Brand marketing challenge #1
It's a fact, most markets are saturated. Pick any product, any sector and you will find that the market is pretty much saturated. Maxed out, full, no more room at the Inn so to speak. Yet every year we compile our business plans (yes agencies do this, too) and look for ways of attaining greater year-on-year growth.
If we can agree that most market sectors are saturated, then surely the only way any of us have to achieve our growth goals is to steal market share. Sure you can change the products and services you offer, you can improve them or you can even create new ones. But ultimately, if you want to grow your market share you are going to have to fight and steal it away from somebody else.
Brand marketing challenge #2
Growth is generally only achieved by stealing market share. So, with that established, why are brands so reluctant to make proper provision for it in their planning?
After all, it stands to reason that if your competitors have equally bold plans for growth that they will place a majority of their marketing efforts and funds in targeting and enticing your customers. Hence, the first priority in any consumer planning should be asking this simple question: how much do you need to invest in engagement to ensure we retain as many of our customers as possible?
Brand marketing challenge #3
If we are honest, very few brands have the ability or budget to put customer loyalty at the core of everything they do. To be fair, not all brands have the ability to create direct dialogue with their consumers or the budget to do so. On the other hand, every brand does have the opportunity to capture data cost effectively through promotional activity, and this data can be invaluable in terms of building up simple real life data. Once captured, it can also be used to amplify promotional messaging and cost effectively drive engagement in future promotional activity or negotiate and secure improved distribution and promotion with retailers.
Brand marketing challenge #4
Brand focus so much on acquisition in their planning. Brands work on the assumption that once they have hooked a customer they will remain loyal. Sure they understand that they are going to lose a few, but brands work on the basis that they will keep far more than they will gain. But this isn’t the only reason that their focus is weighted against acquisition.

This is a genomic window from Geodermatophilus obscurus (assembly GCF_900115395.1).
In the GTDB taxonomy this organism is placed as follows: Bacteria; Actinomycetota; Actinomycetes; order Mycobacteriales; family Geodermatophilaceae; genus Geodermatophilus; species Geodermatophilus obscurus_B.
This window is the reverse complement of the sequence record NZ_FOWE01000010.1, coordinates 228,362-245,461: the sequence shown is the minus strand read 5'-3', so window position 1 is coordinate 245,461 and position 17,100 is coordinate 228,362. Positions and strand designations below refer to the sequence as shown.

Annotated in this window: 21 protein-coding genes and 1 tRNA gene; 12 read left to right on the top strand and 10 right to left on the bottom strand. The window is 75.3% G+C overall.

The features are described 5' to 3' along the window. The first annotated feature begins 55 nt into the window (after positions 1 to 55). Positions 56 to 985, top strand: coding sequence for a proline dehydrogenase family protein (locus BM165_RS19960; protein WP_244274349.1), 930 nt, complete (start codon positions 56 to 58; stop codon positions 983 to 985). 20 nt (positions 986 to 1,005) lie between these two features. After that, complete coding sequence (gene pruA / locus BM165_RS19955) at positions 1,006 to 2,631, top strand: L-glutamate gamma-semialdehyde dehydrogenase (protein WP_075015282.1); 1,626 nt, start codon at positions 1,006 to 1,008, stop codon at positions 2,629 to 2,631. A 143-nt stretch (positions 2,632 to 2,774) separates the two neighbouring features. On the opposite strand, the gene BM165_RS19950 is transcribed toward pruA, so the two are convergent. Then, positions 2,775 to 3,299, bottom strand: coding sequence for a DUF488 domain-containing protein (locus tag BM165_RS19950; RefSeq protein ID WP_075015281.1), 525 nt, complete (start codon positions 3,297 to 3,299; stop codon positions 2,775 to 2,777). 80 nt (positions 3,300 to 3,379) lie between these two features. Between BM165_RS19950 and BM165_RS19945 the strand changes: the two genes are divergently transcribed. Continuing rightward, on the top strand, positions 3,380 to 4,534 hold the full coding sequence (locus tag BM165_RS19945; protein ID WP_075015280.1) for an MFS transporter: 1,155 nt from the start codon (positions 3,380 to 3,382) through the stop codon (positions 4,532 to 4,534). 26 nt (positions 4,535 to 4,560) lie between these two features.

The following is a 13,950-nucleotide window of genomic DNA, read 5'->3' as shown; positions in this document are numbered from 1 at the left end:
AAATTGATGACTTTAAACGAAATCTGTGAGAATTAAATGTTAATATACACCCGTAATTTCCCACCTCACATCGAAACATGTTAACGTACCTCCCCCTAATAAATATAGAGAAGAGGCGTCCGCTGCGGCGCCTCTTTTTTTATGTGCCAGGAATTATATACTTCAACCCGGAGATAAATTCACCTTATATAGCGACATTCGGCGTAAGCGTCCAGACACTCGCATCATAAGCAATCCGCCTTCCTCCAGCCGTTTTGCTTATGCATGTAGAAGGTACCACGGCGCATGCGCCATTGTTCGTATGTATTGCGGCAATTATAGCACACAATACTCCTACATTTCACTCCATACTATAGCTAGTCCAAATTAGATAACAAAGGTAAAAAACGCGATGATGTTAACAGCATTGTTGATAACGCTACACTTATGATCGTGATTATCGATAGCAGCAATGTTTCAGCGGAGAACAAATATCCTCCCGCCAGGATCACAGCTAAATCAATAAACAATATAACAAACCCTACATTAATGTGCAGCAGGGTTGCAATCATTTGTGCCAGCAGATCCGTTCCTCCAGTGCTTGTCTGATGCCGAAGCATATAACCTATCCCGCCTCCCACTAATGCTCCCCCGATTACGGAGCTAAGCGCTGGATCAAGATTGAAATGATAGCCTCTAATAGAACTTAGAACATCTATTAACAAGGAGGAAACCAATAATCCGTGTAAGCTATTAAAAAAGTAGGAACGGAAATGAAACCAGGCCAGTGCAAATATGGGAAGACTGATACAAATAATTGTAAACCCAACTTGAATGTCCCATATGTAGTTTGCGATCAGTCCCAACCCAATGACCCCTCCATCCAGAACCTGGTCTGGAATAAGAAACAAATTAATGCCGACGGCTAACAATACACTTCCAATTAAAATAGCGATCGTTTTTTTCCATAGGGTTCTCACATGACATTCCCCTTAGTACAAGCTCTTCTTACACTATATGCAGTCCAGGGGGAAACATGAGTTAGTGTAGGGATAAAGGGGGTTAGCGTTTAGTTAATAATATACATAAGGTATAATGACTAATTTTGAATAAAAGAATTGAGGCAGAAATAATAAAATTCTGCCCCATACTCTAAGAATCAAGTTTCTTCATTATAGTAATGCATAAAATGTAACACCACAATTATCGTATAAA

Shareholder pressure plays a large role, as does the fact that targeting new customers is a somewhat more rewarding challenge than keeping your existing satisfied. So which is more important?
The answer is obvious, brand marketing requires you to do both!
The answer is simple; brands have to do both if they wish to achieve consistent and strong growth. They must invest as heavily in customer retention as they do in acquisition. Especially as it costs far more to acquire a new customer as it does to retain one.
The best way to achieve this is to continually find relevant ways to engage with audiences and maintain this relevant dialogue. Brands that do this well generally put customer loyalty at the core of everything that they do. Those who follow this step generally achieve greater levels of loyalty through a platform of consistent, but exciting and relevant promotions.
Sometimes there is no tangible ROI for an activity; it’s the overall performance that counts.
The hardest part in the quest for growth is maintaining relevance. From a promotional aspect you won’t always get it right. Right offer, right audience, right time. But every promotion or loyalty initiative you run will provide greater insight and a better understanding of how to engage more closely with your audience. As long as the overall ROI for the year is achieved it doesn’t matter if one or two initiatives fail to hit their mark commercially. After all, every initiative is a dialogue and these build like waves to drive relevance and build loyalty.
It’s OK to have fun! Sometimes we forget that we are fortunate enough to work in marketing services. The whole idea is that we are experts in formulating and capturing consumer excitement. Sure, there is a science to the work we do but we should never forget that we are also consumers and there is a great deal to be said in terms of trusting your instincts as well. So challenge everything! Be prepared to take a few risks and perhaps break a few rules along the way. After all, that is how most brands surface in the first place.
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